Stepan put up a career high pace last year, with a line of 16-39-55 in 68 games. Stepan missed the first 14 games of the season with a broken fibula, the first injury of his career that forced him to miss regular season time. When you average that out to 82 games, he was on pace for 19 goals and 66 points.
Just a quick update on the Derek Stepan arbitration process: The Rangers have elected a one-year arbitration award for Stepan. If this goes to arbitration, Stepan will get a one-year deal, meaning he will be an RFA next year as well. This isn’t all that surprising, as it ensures the Rangers get one more crack at a long term deal.
Again, this likely isn’t getting to arbitration. I’m expecting both sides to come to terms this afternoon. The Rangers submitted a $5.2 million offer, while Stepan submitted $7.25 million. Since the numbers are pretty close in arbitration, it’s a fair assumption that both sides are close.
Derek Stepan’s arbitration date is tomorrow, and he will be the talk of Rangerland until the day he signs. So here are some things to expect to hear over the next two days.
1. Everyone will flip out over Stepan’s asking price.
Stepan is asking for $7.25 million in arbitration. Insert rage here.
In reality, Stepan’s asking price is actually reasonable. He’s worth more than that on the open market, but for some reason people have an aversion to signing homegrown players to large contracts. The kid is 25 years old and was on a 66 point pace over a full 82 games. He did this while dragging around a 41-year-old and clearly lost it Martin St. Louis on his line.
2. No one will have an issue with the Rangers’ price.
Four questions for this week’s mailbag. As always, use the mailbag feature on the right to send us questions throughout the week.
Q: What do you think Derek Stepan is worth? What will he actually get?
I had to trim this question down a bit, since the email had about five paragraphs. I think Stepan is worth that $7 million number that seems to scare everyone. If you think about this in percent of cap, that’s 10% of the cap. I certainly think Stepan is worth that. As cap inflation, which is a real thing, rises, then the percent of that hit goes down. It may not go down much, but the alternative is to trade him? For what? This team is in win-now mode for good reason, and Stepan-Brassard-Hayes-Moore is a lot better than Brassard-Hayes-Lindberg-Moore.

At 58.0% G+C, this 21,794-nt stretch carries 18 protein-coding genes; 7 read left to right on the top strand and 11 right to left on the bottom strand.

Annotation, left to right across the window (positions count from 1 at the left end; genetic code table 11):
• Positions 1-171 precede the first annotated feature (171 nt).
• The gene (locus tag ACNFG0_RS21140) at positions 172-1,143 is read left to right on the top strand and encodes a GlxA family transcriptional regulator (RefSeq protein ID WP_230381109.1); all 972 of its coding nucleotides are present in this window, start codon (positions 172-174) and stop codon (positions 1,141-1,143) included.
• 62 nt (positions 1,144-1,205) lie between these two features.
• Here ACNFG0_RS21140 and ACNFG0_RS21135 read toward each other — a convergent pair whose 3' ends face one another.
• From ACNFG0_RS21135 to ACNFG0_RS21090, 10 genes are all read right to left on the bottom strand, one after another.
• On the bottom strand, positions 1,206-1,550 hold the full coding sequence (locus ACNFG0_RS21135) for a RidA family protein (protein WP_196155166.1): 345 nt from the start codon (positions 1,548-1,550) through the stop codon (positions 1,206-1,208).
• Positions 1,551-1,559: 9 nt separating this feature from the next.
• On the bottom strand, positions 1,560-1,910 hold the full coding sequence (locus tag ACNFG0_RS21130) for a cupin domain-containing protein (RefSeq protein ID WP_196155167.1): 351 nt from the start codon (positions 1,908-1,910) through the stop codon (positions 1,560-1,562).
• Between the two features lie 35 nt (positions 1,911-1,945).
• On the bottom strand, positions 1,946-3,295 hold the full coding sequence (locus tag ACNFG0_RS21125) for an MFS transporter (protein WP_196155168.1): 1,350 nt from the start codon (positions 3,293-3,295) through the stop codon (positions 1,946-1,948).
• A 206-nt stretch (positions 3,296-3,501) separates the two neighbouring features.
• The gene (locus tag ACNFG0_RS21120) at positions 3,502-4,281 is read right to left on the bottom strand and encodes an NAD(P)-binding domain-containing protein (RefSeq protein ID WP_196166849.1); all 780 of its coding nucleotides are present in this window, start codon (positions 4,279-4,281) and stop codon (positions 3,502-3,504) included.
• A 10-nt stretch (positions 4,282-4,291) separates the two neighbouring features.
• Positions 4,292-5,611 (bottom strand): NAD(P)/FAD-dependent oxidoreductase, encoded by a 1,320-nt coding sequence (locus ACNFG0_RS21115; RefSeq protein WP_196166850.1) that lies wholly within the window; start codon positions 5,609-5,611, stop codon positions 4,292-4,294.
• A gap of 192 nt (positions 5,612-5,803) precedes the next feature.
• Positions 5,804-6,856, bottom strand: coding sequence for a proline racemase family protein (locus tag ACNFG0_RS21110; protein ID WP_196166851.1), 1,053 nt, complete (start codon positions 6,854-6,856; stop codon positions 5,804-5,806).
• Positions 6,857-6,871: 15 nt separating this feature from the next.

In the end, I think he gets $6 million for his last two RFA years, matching what Ryan O’Reilly got in his last two RFA years, then an average of $7 million for the last four years. That averages out to $6.67 million per year. Well worth it for a 25 year old center, and the contract expires when he’s 31 years old.
Much discussion has been had about Derek Stepan and his pending arbitration on July 27. I took a stab at predicting his contract, but that was before the Ryan O’Reilly deal ($7.5m AAV, all UFA years) and Ryan Kesler ($6.875m, all UFA years) were signed. The ROR deal doesn’t help matters at all, especially since Stepan and ROR are almost identical in terms of production and role.
Stepan is the better player than Kesler, but Kesler has name brand value. Kesler’s deal actually helps the Rangers, because he is perceived as the better player, although that is far from the truth nowadays.
I think Stepan gets $6 million for his two remaining RFA years (equal to what ROR got for his final RFA years). I think that gets bumped to an average of $7 million for the UFA years signed, and let’s shoot for four years. That puts Stepan at six years and $40 million, or a $6.67 million cap hit. Just my updated guess.
So what do you think Stepan is worth? Personally, I think he’s worth north of $7 million, which is 10% of the cap. I prefer to look at things in terms of percent of cap, since cap inflation is absolutely real. As the cap increases, Stepan’s deal will count towards less percent of the cap, thus making it a relative bargain. Plus, he’s 25 now, so it’s not like the Rangers are buying his 30-year-old years.